growing collectively

I'm quite resentful that 'mutual flourishing' has become associated with what it has in the CofE, as it feels such a waste of a sumptuous phrase to only use it in that area of our church life. As a phrase it would be so useful for describing what I mean when I talk about a 'mixed ecology' church: where all sorts of Christian communities, led by all sorts of people in healthy, honouring relationships with each other, deeply love their neighbourhood and live in harmony with their place.


I love to think of our parishes metaphorically as allotments fields: where people are tending and growing in small patches so that together they are inhabiting the whole space. Many allotment fields are run by a collective of the allotment holders - no-one in charge, no-one more important but listening to each other's needs, trouble-shooting and solving problems by consensus and relationship. Most allotment-holders are incredibly generous with their produce, their tools, their hard-won wisdom and knowledge of that area of land. What if our church could be a bit like that?


Lots of people, lay and ordained, walking alongside each other as they grow as disciples and live out their faith in small, diverse communities; sharing tools and resources and wisdom; no spirit of competition but of the whole being more than the sum of its parts. Those trained in theology resourcing others, those ordained enabling the sacramental life of the communities, those with gifts flourishing as they share and serve and grow. Sharing responsibility and belonging to each other.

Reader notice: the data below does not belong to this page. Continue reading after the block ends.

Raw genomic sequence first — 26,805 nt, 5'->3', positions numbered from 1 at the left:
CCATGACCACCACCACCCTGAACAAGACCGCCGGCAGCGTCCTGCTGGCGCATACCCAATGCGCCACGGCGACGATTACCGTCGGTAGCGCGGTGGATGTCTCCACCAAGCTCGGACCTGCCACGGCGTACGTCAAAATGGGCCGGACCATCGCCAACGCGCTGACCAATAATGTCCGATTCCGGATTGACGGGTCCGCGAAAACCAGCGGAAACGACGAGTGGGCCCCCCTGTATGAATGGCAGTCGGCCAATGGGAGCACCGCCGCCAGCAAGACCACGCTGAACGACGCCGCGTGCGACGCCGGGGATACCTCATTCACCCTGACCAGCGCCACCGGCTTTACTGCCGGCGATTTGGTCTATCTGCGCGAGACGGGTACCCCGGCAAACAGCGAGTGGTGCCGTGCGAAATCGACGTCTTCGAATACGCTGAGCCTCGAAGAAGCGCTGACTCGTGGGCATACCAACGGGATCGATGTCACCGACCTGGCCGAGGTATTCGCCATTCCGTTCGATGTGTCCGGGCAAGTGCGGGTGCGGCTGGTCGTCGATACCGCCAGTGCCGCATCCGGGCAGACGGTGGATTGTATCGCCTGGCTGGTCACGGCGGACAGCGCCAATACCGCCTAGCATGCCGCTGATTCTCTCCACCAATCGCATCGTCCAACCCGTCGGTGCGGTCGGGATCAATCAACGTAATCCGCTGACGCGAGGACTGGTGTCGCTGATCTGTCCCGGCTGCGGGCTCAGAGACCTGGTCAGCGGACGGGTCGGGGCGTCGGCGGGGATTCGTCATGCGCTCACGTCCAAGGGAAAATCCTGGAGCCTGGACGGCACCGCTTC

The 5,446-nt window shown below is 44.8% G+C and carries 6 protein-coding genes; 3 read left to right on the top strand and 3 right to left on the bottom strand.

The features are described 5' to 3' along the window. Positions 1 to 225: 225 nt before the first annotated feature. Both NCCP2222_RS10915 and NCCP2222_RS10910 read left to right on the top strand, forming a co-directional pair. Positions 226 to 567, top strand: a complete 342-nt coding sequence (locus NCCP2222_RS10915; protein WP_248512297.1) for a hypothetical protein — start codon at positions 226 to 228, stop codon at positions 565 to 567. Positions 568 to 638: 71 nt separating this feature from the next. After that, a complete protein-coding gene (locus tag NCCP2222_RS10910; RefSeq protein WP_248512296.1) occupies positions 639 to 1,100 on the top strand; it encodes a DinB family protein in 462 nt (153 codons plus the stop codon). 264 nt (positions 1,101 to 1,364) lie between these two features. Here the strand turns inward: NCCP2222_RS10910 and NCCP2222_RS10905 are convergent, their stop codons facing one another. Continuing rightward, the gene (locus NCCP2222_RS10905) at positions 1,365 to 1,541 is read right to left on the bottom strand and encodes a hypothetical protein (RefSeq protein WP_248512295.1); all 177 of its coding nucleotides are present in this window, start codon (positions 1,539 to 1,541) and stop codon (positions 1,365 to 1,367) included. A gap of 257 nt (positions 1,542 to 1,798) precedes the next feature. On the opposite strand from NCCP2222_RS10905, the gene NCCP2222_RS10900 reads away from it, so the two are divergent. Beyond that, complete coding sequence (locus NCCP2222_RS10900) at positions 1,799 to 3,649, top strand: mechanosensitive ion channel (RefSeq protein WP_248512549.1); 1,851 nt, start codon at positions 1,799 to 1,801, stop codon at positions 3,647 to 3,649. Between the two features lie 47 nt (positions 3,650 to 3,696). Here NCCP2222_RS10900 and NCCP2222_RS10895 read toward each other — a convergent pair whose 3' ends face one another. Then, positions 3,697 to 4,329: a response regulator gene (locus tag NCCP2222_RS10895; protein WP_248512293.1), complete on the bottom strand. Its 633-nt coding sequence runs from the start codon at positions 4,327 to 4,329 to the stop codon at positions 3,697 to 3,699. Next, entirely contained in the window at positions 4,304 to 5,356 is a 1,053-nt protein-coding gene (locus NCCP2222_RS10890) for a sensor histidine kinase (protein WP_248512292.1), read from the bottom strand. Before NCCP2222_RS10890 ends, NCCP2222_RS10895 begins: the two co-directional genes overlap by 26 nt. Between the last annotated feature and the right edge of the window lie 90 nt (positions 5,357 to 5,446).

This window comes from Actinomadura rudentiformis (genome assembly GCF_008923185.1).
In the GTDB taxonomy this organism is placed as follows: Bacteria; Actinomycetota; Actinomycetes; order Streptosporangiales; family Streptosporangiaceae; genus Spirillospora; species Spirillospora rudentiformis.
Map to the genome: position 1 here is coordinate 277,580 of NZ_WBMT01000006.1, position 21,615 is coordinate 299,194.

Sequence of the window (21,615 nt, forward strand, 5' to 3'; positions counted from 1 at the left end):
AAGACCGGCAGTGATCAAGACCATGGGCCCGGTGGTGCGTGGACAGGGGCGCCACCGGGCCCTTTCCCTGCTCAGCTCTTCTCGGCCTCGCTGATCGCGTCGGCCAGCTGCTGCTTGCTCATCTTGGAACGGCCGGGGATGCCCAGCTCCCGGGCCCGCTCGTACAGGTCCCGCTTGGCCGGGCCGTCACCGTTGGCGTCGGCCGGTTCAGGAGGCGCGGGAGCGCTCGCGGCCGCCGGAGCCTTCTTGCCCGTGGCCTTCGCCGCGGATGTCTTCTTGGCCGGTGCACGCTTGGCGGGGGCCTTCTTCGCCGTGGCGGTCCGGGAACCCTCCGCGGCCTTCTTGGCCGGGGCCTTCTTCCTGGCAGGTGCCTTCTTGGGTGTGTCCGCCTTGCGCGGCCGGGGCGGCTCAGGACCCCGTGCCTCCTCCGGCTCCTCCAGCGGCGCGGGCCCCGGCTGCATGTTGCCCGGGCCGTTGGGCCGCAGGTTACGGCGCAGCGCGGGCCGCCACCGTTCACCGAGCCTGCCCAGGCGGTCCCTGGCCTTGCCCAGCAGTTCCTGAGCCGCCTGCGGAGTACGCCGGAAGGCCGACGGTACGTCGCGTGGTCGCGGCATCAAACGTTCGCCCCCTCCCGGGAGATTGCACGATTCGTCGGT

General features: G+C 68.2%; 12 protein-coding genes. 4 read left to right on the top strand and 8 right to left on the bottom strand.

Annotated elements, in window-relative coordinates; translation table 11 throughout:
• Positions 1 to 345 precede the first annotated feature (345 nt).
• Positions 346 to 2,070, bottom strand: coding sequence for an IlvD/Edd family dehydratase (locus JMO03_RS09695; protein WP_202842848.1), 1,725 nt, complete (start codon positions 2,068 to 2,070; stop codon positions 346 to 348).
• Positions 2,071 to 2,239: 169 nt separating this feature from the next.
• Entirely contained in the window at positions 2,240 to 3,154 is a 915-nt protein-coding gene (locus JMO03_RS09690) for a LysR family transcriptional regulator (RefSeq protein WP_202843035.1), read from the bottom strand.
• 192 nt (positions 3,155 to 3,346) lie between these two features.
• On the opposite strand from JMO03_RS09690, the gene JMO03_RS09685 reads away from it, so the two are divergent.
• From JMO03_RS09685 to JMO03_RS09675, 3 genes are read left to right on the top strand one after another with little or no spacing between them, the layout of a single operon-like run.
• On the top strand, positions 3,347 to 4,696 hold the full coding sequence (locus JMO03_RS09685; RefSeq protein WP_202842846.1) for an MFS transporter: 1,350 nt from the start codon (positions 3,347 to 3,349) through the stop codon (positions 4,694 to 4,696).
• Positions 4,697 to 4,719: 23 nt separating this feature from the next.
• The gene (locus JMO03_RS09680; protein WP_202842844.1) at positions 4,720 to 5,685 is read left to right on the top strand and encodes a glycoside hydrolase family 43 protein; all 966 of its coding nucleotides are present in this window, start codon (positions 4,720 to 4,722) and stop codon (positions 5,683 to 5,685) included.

That's my dream for the parish: that those who gather in the building will be supported and empowered in their worship and fellowship by those who meet in the school, those who worship outdoors held in prayer by those who instead grow spiritually through the arts, those gathering online loving and honouring the children who grow in their faith in messy or sweaty or muddy ways (and maybe cleaning up afterwards.) Those who raise holy hands in sung worship, those bowed low before the censed-altar, those praying together in the workplace and those meeting the Spirit in silent contemplation in someone's home, united in sharing the good news, being good news for their neighbours and challenging injustice in society, and all of them caring for creation together.


Because our unique calling as the Church of England is to be the church for the parish, for everyone regardless of whether they come once a year, just for funerals, every month or never. In our complex and diverse world, it makes sense that meeting in diverse ways can touch the lives of more people in all of the four spaces of contemporary life and provide pathways to go on their faith journey with us.